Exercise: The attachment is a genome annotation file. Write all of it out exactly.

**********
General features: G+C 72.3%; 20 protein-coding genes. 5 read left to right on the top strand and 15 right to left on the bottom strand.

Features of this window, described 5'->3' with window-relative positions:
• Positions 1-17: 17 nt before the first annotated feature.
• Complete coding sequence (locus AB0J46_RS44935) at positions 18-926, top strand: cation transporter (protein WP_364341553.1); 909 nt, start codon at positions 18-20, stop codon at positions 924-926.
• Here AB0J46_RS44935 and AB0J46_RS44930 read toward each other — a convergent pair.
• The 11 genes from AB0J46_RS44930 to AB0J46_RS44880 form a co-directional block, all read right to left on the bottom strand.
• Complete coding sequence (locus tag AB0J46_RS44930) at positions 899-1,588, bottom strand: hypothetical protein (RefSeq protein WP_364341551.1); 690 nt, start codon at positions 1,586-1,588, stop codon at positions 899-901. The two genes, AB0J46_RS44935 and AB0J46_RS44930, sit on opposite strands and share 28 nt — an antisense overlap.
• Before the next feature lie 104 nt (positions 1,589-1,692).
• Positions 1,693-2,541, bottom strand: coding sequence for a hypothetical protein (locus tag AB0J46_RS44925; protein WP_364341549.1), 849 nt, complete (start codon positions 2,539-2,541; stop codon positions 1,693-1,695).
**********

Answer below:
General features: G+C 72.3%; 20 protein-coding genes. 5 read left to right on the top strand and 15 right to left on the bottom strand.

Features of this window, described 5'->3' with window-relative positions:
• Positions 1-17: 17 nt before the first annotated feature.
• Complete coding sequence (locus AB0J46_RS44935) at positions 18-926, top strand: cation transporter (protein WP_364341553.1); 909 nt, start codon at positions 18-20, stop codon at positions 924-926.
• Here AB0J46_RS44935 and AB0J46_RS44930 read toward each other — a convergent pair.
• The 11 genes from AB0J46_RS44930 to AB0J46_RS44880 form a co-directional block, all read right to left on the bottom strand.
• Complete coding sequence (locus tag AB0J46_RS44930) at positions 899-1,588, bottom strand: hypothetical protein (RefSeq protein WP_364341551.1); 690 nt, start codon at positions 1,586-1,588, stop codon at positions 899-901. The two genes, AB0J46_RS44935 and AB0J46_RS44930, sit on opposite strands and share 28 nt — an antisense overlap.
• Before the next feature lie 104 nt (positions 1,589-1,692).
• Positions 1,693-2,541, bottom strand: coding sequence for a hypothetical protein (locus tag AB0J46_RS44925; protein WP_364341549.1), 849 nt, complete (start codon positions 2,539-2,541; stop codon positions 1,693-1,695).